Getting physical help
Fortunately, Hewitt Dean had reinforcements. She says that as soon as she went into labour her mum got a flight out. “So my mum was there basically being our nanny; she made sure that we ate, that I was pumping milk, and making our bed. She did everything – because honestly, all we could manage was the hospital and our work and everything else just fell to the side and she just picked it up for us,” she explains.
When Teddy came home, she says, “It was great for two weeks. Teddy came home two days before Mother’s Day. Dan [baby’s father] had his paternity leave and we just enjoyed time as a family but unfortunately, we were readmitted two weeks later to NICU, because he needed emergency surgery because he had a bilateral hernia.”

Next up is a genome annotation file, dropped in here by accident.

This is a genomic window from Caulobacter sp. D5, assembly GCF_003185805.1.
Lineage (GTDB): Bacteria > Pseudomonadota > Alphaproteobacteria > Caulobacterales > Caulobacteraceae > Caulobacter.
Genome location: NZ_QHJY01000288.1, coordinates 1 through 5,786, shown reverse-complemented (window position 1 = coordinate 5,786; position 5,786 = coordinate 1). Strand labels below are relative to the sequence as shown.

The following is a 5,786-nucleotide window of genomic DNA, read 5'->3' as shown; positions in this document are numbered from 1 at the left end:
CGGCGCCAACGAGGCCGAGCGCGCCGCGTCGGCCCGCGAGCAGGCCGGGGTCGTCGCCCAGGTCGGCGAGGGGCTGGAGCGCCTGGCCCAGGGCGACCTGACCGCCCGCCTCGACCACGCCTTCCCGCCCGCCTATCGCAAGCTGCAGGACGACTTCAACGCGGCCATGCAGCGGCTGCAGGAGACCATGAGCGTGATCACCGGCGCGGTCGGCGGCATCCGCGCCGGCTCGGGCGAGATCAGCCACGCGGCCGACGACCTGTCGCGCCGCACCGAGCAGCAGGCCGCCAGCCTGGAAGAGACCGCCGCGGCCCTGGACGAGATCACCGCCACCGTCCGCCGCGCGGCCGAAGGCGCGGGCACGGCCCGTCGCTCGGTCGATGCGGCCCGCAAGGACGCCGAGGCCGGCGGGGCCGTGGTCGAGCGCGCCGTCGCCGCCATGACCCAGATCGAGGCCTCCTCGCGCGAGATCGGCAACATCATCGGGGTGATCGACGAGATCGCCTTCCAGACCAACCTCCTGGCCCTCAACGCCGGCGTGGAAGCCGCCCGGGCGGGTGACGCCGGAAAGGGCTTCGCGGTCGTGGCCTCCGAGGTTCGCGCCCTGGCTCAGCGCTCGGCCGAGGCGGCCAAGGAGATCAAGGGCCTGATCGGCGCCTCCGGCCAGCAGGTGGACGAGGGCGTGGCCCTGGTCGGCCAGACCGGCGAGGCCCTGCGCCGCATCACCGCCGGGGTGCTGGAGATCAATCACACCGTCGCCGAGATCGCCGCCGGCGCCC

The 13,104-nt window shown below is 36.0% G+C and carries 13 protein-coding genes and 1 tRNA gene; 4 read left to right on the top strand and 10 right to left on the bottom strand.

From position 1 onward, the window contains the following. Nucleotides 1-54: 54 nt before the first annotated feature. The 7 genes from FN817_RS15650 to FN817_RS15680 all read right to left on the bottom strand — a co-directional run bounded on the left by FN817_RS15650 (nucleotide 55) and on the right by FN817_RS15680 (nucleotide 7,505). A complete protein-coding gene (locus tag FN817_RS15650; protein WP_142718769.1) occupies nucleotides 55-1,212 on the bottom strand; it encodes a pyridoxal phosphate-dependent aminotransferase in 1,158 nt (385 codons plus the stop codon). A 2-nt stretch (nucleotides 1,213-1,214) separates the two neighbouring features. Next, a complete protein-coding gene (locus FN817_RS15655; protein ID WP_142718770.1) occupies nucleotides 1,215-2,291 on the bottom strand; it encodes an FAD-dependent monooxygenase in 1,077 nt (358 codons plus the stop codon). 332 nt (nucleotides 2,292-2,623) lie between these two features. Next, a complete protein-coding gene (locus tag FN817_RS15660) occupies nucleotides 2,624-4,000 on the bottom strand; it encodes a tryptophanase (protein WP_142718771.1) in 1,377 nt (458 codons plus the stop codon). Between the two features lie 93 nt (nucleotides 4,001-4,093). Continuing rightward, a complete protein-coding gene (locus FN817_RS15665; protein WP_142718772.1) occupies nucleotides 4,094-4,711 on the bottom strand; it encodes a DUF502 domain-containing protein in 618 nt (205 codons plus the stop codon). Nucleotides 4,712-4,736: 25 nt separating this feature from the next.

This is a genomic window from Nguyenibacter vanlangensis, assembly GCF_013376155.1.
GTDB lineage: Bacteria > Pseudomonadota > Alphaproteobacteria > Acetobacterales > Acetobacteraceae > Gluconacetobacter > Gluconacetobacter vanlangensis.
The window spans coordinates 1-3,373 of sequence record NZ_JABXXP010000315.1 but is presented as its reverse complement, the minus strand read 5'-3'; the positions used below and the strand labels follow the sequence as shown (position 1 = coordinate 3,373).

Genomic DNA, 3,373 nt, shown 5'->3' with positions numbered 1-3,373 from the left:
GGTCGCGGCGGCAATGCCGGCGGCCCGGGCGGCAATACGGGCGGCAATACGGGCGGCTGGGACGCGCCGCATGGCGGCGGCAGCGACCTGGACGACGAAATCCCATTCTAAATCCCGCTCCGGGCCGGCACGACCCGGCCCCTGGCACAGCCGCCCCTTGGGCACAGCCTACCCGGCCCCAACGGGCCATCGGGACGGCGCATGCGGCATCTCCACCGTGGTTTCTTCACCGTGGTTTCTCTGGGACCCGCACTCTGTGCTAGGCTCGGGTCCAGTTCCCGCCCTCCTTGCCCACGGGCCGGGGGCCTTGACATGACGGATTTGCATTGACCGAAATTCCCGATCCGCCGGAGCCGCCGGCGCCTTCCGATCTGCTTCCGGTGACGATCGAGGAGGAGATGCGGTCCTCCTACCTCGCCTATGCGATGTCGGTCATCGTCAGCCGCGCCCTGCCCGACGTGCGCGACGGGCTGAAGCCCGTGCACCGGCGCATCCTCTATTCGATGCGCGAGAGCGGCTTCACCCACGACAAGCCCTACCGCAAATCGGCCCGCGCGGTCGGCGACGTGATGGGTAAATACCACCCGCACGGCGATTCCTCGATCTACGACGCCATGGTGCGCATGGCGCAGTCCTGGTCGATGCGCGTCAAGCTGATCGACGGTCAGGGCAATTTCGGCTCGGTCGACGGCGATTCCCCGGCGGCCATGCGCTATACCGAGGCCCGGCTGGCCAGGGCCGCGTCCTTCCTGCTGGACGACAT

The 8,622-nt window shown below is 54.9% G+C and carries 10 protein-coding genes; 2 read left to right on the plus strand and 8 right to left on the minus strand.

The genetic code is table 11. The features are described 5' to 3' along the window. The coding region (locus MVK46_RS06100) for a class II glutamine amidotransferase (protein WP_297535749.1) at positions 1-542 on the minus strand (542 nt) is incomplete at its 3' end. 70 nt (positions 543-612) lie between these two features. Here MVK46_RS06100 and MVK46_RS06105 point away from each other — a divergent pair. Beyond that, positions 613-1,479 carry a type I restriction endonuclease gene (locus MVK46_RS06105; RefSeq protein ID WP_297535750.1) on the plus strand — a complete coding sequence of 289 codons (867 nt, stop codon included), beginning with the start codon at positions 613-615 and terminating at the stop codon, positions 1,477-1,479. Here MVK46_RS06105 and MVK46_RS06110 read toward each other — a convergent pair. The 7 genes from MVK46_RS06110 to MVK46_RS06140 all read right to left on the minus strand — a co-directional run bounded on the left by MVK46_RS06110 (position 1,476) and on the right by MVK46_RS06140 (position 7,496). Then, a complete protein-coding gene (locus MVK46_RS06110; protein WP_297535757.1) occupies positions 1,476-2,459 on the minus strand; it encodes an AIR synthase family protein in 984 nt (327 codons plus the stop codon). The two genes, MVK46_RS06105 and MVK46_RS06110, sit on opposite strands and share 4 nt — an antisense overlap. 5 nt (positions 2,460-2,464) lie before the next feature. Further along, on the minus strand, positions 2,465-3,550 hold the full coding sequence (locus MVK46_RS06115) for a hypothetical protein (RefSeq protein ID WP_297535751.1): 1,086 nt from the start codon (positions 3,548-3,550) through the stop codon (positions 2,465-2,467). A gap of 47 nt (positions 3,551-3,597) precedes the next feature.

“When we were readmitted, I think it was only for about a week, so he did quite well in recovering from that but he was so small going into surgery, he was smaller than a full-term newborn baby - I think he was 2.5kg going into surgery … he didn’t fit into his gown, it was like a bedsheet on him. And the cot was absolutely massive. It was a big reminder that prematurity doesn’t end when you graduate – they are just at risk of so many things.”
Plus, preemies grow and develop at a different rate than full-term kids. Pre-term babies have an actual age and a corrected age, explains Hewitt Dean. “The actual age is how old they actually are – 11 months. But their corrected age is if they were born full term what would their age be. So their corrected age is eight months.”
“So when it comes to milestones we go to corrected age not actual age. A lot of doctors and physio and occupational therapists have told us don’t put too much pressure on yourself because they are going to be delayed but it doesn’t mean they are going to have disabilities – it just means they are going to be delayed. They say for every month premature, the baby needs a year to catch up. So by about three our babies will be like full-term babies.”